Netherlands Proteomics Centre
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What is proteomics?

What is proteomics?

Proteins make the difference

Once the Human Genome project generated the first complete drafts of the genome sequence, the number of identified genes (30,000 - 35,000) was significantly less than the 100,000 genes expected from earlier calculations. News headlines from these days almost all retained the ‘disappointing’ fact that humans have hardly more genes than an ordinary worm. The secret lies in the proteins that each gene codes for. They make the difference between appearance and performance. Often, they hold the key to being ill or healthy. Proteins are the major functional entities responsible for all biological processes. They might possibly overrate the number of 1,000,000.

The Butterfly-Caterpillar Comparison

The most striking example that illustrates the all-important role of proteins for a living organism, is the difference between a butterfly and its wormlike larva: the caterpillar. They both share exactly the same set of genes, but they are also as different as night and day. The same holds true for the diverse cell types within one organism. Differences in cell function between e.g. skin, eye or liver tissue, are determined by the specific protein networks in these cells, encoded by the same genome.

Imbalance in Protein Profiles Major Cause of Cancer

Often pathological states of cells and tissues do not simply result from damage to the genome, but are caused by imbalances in the protein profile determining cell functions. Cancerous growth for example may be caused by mutations at different points in specific regulatory protein systems designed to regulate normal cellular growth. This limits the impact of DNA analyses in how we explain multi-genic disorders such as cancer, diabetes type II and many psychiatric disorders.

New Age in Human Biology

The sequencing of the human genome and many other genomes has initiated a new age in human biology. This offers unprecedented opportunities to improve human health and to stimulate scientific, industrial and economic activity. Due to historical landmark in science, the emphasis is now rapidly moving towards the biological interpretation of the genome sequence information. This biological interpretation relies heavily on the field of proteomics. It covers the immense tasks of identifying structure, function and interactions of the gene products (the proteins) and their role in biological processes.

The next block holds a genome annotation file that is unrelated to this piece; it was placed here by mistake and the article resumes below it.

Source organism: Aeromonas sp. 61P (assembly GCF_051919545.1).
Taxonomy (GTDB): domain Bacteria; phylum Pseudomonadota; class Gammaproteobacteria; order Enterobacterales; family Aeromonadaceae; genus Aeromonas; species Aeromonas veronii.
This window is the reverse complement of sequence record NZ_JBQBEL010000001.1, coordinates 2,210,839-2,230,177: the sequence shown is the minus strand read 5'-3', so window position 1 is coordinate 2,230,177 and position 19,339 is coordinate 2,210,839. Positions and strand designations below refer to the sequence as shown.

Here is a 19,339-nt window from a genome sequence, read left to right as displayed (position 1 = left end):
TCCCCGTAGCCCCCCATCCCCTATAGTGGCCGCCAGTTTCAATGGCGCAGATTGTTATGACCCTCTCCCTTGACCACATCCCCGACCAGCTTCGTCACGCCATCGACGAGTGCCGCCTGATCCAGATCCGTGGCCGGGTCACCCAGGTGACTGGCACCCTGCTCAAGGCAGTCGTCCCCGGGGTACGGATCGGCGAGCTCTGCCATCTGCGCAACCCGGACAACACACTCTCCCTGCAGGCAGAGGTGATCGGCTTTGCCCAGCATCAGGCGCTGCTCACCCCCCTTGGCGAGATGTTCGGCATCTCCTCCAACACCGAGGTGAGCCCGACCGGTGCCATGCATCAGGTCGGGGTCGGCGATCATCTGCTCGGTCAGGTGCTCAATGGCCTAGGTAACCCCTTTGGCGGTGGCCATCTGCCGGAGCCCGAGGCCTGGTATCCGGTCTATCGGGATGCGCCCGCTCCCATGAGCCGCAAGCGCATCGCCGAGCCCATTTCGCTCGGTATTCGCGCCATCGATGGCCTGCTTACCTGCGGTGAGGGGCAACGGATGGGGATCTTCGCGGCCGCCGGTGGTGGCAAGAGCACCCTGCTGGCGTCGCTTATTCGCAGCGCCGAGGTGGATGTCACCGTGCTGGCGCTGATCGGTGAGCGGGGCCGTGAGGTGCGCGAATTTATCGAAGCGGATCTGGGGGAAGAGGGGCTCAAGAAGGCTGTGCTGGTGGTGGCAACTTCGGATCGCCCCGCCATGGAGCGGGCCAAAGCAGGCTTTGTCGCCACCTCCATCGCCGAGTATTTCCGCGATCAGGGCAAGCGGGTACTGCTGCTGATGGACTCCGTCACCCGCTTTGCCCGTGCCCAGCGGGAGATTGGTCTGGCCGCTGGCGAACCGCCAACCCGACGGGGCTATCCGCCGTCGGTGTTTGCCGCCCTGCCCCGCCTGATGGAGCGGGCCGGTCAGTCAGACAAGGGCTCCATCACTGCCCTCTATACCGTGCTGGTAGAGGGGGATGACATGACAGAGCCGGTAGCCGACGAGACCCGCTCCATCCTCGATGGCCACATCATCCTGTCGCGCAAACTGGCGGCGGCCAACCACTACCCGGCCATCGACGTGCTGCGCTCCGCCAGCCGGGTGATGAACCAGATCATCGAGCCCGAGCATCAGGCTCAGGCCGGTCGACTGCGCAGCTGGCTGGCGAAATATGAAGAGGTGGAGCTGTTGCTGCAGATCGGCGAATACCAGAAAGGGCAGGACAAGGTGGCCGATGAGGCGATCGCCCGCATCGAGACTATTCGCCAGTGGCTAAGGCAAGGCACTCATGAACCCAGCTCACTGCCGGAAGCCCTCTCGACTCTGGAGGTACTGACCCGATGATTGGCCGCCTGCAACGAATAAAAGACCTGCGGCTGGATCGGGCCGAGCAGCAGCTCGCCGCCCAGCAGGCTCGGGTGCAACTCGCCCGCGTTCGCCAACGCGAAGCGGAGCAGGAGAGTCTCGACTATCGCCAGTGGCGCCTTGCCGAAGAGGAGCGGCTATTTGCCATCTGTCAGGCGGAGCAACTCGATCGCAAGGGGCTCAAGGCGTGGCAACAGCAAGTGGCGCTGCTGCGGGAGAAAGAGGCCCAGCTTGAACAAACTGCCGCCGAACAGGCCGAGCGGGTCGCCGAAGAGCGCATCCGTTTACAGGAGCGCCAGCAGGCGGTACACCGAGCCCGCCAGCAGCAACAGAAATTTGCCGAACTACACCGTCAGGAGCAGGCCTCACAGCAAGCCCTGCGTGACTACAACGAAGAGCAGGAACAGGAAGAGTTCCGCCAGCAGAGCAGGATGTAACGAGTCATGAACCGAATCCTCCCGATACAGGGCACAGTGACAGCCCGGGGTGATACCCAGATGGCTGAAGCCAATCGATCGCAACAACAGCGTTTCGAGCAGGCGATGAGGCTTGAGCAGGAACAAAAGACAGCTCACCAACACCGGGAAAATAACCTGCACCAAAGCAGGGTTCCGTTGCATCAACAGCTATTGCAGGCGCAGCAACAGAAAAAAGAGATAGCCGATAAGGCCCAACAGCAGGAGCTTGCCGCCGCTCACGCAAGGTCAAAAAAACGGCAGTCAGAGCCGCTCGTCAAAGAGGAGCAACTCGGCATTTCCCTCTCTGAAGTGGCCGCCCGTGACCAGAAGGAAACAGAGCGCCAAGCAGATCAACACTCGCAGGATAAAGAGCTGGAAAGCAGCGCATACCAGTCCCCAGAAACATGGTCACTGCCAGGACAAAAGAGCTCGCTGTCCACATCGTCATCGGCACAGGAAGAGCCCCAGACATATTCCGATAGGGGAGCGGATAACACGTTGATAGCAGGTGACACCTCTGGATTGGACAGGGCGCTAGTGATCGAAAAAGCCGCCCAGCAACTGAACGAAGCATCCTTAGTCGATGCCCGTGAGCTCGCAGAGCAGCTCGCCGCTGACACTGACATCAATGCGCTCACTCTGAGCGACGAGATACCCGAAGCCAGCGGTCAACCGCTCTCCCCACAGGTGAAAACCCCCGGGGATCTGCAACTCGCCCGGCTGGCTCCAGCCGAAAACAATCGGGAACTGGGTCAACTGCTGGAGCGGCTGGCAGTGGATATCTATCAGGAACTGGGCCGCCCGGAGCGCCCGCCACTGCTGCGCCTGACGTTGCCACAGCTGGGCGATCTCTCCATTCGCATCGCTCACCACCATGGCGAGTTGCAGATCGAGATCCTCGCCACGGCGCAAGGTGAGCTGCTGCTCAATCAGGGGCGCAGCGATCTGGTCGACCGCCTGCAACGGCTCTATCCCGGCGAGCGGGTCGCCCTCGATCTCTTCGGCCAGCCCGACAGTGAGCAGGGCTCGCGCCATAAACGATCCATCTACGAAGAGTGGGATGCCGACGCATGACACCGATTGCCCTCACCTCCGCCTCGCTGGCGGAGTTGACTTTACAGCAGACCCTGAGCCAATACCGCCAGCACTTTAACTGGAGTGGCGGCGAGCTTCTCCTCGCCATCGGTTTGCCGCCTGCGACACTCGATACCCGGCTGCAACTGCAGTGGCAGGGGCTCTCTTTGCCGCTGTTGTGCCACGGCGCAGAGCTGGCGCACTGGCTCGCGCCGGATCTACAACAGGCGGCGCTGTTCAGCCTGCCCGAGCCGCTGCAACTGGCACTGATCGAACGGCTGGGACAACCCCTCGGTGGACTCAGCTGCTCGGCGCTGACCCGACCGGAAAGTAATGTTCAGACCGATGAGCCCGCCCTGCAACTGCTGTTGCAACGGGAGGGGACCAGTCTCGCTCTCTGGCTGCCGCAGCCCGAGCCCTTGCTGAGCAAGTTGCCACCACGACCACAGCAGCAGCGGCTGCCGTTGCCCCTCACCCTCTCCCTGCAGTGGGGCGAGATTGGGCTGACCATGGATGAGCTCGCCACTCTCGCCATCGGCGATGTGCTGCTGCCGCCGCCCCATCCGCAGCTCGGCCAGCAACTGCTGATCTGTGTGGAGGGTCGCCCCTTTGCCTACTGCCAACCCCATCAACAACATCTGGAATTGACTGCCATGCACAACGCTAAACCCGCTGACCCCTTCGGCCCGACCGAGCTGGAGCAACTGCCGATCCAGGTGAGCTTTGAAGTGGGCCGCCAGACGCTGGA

Proteomics is the application of evolving technologies to:

  • analyse proteins on a large scale
  • measure protein expression profiles and protein modifications
  • evaluate protein networks related to development, health/disease and other biological processes

Research in this innovative field is the core activity of this project. As is its rapid implementation into biological and biomedical research and applications.

Immense social impact

The conclusion is that the role of proteins is extremely important. And so is research in that field. We need to improve our understanding of biological processes at the molecular (protein) level. Then we will be able to improve drug therapy and obtain better biomarkers for health and disease. And be able to improve the application of proteins in plants, animals, food and nutrition. Once the proteomics tools will be efficient enough, there will be immense social implications of results generated by proteomics-related research into biomedics and biotechnology. Proteins do make the difference, indeed.

High-quality proteomics research

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